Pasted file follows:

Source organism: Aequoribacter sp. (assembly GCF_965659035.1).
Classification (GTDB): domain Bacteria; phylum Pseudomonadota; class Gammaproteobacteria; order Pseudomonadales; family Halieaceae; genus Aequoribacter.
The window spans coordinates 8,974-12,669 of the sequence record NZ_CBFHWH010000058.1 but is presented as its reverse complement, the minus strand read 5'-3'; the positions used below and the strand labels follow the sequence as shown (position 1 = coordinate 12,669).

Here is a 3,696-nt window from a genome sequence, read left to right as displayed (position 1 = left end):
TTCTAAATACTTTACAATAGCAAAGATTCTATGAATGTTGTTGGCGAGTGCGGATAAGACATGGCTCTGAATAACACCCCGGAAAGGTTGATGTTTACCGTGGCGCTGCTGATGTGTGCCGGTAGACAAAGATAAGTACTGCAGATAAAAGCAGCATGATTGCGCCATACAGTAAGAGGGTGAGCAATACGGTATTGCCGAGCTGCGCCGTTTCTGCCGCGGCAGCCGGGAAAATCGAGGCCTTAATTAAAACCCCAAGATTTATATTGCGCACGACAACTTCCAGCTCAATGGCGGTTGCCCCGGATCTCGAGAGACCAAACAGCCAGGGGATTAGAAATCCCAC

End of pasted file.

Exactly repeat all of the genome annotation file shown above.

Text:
Source organism: Aequoribacter sp. (assembly GCF_965659035.1).
Classification (GTDB): domain Bacteria; phylum Pseudomonadota; class Gammaproteobacteria; order Pseudomonadales; family Halieaceae; genus Aequoribacter.
The window spans coordinates 8,974-12,669 of the sequence record NZ_CBFHWH010000058.1 but is presented as its reverse complement, the minus strand read 5'-3'; the positions used below and the strand labels follow the sequence as shown (position 1 = coordinate 12,669).

Here is a 3,696-nt window from a genome sequence, read left to right as displayed (position 1 = left end):
TTCTAAATACTTTACAATAGCAAAGATTCTATGAATGTTGTTGGCGAGTGCGGATAAGACATGGCTCTGAATAACACCCCGGAAAGGTTGATGTTTACCGTGGCGCTGCTGATGTGTGCCGGTAGACAAAGATAAGTACTGCAGATAAAAGCAGCATGATTGCGCCATACAGTAAGAGGGTGAGCAATACGGTATTGCCGAGCTGCGCCGTTTCTGCCGCGGCAGCCGGGAAAATCGAGGCCTTAATTAAAACCCCAAGATTTATATTGCGCACGACAACTTCCAGCTCAATGGCGGTTGCCCCGGATCTCGAGAGACCAAACAGCCAGGGGATTAGAAATCCCAC